Machete Kills (Blu-ray)
Universal / 2013 / 107 mins / R
I loved Robert Rodriguez's 2010 film MACHETE. I loved the faux trailer in 2007's GRINDHOUSE that spawned the feature film. Needless to say I went into Machete Cortez's (Danny Trejo) second feature-length outing, MACHETE KILLS, with high hopes. No, let me correct that: I was chomping at the bit all year to see MACHETE KILLS. I was practically bursting at the seams waiting for it to open. So when it finally did, I promptly went to the Alamo Drafthouse (the ONLY place to see this kind of movie), settled in and was ready for the movie ride of the year.
While I would never say the original MACHETE was a model of tight storytelling, it was a focused one with wonderfully fun tangents that never got out of control. MACHETE KILLS, unfortunately, is best called wildly-all-over-the-place. The core story involves Machete being hired by U.S. President Rathcock (Charlie Sheen) to thwart psycho-revolutionary Marcos Mendez (Demián Bichir) from launching nuclear missiles at Washington D.C. However, complications arise that lead our Mexican hero to the uber-psychotic and STAR WARS obsessed megalomaniac Luther Voz (Mel Gibson.) Along the way, Machete must deal with the death of a close friend, a lethal Mexican Madame (Sofia Vergara) and her pistol-packin' ladies of the night, a corrupt border sheriff (William Sadler) and an unstoppable assassin with the ability to change his/her physical features known only as El Chameleón (played by several big names whom I won't spoil here.) But wait! There's more! Most of the surviving cast from the original film pops up here and there for mostly no reason other than nostalgia. All this (and a little more) in 107 minutes.
MACHETE KILLS is a fun and wild ride, don't get me wrong. I enjoyed it, just not as much as my overly-elevated expectations hoped I would. Trejo is still a joy to behold and every minute he is on-screen (which is almost every scene) is loads of nasty exploitation fun. Likewise the star-studded cast seems to be having a blast, which comes through very well. Unfortunately there is something just… off about this outing. All the stars' cameos never hit with a force more than an "Oh, Rodriquez got them to be in the movie" punch. Once you get past that initial joke of who is here, they actually have very little to do or do a lot that is poorly developed (looking at you ladies, Vergara and company).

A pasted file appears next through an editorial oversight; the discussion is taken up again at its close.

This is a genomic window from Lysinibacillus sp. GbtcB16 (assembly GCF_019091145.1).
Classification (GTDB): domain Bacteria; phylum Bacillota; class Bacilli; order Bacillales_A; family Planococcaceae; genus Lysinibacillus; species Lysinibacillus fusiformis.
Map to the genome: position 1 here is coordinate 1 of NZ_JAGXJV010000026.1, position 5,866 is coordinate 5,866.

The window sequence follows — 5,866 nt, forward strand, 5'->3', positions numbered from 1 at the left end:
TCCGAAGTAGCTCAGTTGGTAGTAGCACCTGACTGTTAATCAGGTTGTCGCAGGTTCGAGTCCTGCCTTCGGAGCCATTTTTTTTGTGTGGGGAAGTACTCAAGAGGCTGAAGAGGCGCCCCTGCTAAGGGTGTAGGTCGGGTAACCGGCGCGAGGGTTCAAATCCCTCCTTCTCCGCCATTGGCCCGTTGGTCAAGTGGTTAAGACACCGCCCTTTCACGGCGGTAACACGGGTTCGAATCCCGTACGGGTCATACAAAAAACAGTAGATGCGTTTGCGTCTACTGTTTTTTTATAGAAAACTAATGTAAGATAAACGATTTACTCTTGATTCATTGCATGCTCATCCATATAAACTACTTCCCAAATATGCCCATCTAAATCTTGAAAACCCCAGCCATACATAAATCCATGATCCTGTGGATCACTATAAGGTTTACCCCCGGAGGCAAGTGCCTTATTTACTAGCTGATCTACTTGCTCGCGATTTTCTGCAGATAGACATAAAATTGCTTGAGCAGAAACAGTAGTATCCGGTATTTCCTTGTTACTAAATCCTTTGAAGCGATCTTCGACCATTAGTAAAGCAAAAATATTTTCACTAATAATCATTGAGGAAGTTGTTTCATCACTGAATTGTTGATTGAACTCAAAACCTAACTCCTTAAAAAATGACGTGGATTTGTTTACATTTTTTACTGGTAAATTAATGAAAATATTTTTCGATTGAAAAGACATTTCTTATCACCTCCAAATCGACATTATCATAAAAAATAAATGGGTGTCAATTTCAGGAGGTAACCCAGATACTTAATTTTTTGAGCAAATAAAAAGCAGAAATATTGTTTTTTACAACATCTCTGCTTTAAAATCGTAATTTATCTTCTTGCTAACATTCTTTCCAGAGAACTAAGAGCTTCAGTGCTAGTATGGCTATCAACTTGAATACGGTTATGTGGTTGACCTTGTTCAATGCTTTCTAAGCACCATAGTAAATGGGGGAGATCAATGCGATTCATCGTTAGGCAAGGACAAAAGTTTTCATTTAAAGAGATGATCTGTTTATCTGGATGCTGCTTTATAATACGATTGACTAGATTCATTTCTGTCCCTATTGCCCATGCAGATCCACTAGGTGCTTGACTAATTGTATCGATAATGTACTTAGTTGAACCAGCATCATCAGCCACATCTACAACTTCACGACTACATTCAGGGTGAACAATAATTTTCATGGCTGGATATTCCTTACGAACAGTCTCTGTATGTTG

Sadly it seems that a lot of people felt this way, with MACHETE KILLS getting mostly bland reviews and an underwhelming box office take. I truly hope this doesn't squash the promised third outing, MACHETE KILLS AGAIN… IN SPACE, as I am very ready for more taco time with Trejo and friends. As it is, MACHETE KILLS is certainly worth a rental but it isn't a film fans will want to revisit over and over again.
Not much to say on the tech front for Universal's Blu-ray presentation other than the anamorphic 1.85 transfer is a perfect representation of what Rodriguez appeared to be shooting for; highly stylized color grading, sharp detail and a very A-quality looking B movie.
The DTS-HD Master Audio 5.1 surround track is loud, active, loud, busy, completely immersive and did I mention loud? Strap yourself in for this one.
Robert Rodriguez usually lavishes his movies home video releases with outstanding supplement packages but MACHETE KILLS doesn't get this treatment (where are our "Ten Minute Film School" and "Ten Minute Cooking School" featurettes? And our extremely informative commentary track? They are SORELY missed!) What is here amounts to very little.
"Making MACHETE KILLS" is a very enjoyable 20 minutes with the cast and crew on location.
The "Deleted and Extended Scenes" is a very unenjoyable 20 minutes of scenes that basically mirror what was seen in the finished production.
MACHETE KILLS may not be the whip-smart follow-up fans were hoping for but it is still a fun ride well worth renting.